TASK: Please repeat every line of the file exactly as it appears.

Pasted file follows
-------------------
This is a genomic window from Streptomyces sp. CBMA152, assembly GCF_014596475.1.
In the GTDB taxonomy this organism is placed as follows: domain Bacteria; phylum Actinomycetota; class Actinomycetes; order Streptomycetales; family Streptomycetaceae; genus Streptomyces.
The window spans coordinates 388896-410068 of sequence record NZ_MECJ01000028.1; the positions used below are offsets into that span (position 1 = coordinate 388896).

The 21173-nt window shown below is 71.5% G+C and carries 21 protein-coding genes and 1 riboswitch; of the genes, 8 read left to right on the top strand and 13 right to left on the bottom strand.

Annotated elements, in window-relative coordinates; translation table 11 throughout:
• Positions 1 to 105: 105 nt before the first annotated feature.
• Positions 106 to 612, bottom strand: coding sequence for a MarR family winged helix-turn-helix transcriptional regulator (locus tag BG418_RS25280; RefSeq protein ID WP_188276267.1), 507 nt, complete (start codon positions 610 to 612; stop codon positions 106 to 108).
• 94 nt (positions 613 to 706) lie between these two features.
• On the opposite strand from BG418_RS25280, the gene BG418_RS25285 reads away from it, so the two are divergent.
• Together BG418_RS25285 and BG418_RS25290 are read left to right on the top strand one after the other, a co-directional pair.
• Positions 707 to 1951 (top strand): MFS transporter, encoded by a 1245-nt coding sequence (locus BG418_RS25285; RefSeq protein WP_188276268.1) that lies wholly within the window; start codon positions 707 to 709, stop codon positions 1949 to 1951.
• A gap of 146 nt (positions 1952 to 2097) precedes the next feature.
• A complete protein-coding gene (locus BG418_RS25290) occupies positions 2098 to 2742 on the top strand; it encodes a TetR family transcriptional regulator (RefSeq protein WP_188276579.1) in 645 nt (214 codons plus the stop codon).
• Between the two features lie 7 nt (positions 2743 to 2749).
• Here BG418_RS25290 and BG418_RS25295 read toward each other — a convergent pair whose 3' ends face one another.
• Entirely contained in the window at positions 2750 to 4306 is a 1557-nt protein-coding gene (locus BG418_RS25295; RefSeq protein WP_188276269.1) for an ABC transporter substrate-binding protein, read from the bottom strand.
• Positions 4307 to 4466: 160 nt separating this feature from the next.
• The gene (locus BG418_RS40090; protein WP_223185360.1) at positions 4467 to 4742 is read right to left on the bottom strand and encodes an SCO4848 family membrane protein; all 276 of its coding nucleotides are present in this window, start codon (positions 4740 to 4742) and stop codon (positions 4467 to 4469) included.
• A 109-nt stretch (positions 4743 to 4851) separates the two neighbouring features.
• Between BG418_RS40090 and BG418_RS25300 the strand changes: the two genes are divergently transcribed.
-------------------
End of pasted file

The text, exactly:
This is a genomic window from Streptomyces sp. CBMA152, assembly GCF_014596475.1.
In the GTDB taxonomy this organism is placed as follows: domain Bacteria; phylum Actinomycetota; class Actinomycetes; order Streptomycetales; family Streptomycetaceae; genus Streptomyces.
The window spans coordinates 388896-410068 of sequence record NZ_MECJ01000028.1; the positions used below are offsets into that span (position 1 = coordinate 388896).

The 21173-nt window shown below is 71.5% G+C and carries 21 protein-coding genes and 1 riboswitch; of the genes, 8 read left to right on the top strand and 13 right to left on the bottom strand.

Annotated elements, in window-relative coordinates; translation table 11 throughout:
• Positions 1 to 105: 105 nt before the first annotated feature.
• Positions 106 to 612, bottom strand: coding sequence for a MarR family winged helix-turn-helix transcriptional regulator (locus tag BG418_RS25280; RefSeq protein ID WP_188276267.1), 507 nt, complete (start codon positions 610 to 612; stop codon positions 106 to 108).
• 94 nt (positions 613 to 706) lie between these two features.
• On the opposite strand from BG418_RS25280, the gene BG418_RS25285 reads away from it, so the two are divergent.
• Together BG418_RS25285 and BG418_RS25290 are read left to right on the top strand one after the other, a co-directional pair.
• Positions 707 to 1951 (top strand): MFS transporter, encoded by a 1245-nt coding sequence (locus BG418_RS25285; RefSeq protein WP_188276268.1) that lies wholly within the window; start codon positions 707 to 709, stop codon positions 1949 to 1951.
• A gap of 146 nt (positions 1952 to 2097) precedes the next feature.
• A complete protein-coding gene (locus BG418_RS25290) occupies positions 2098 to 2742 on the top strand; it encodes a TetR family transcriptional regulator (RefSeq protein WP_188276579.1) in 645 nt (214 codons plus the stop codon).
• Between the two features lie 7 nt (positions 2743 to 2749).
• Here BG418_RS25290 and BG418_RS25295 read toward each other — a convergent pair whose 3' ends face one another.
• Entirely contained in the window at positions 2750 to 4306 is a 1557-nt protein-coding gene (locus BG418_RS25295; RefSeq protein WP_188276269.1) for an ABC transporter substrate-binding protein, read from the bottom strand.
• Positions 4307 to 4466: 160 nt separating this feature from the next.
• The gene (locus BG418_RS40090; protein WP_223185360.1) at positions 4467 to 4742 is read right to left on the bottom strand and encodes an SCO4848 family membrane protein; all 276 of its coding nucleotides are present in this window, start codon (positions 4740 to 4742) and stop codon (positions 4467 to 4469) included.
• A 109-nt stretch (positions 4743 to 4851) separates the two neighbouring features.
• Between BG418_RS40090 and BG418_RS25300 the strand changes: the two genes are divergently transcribed.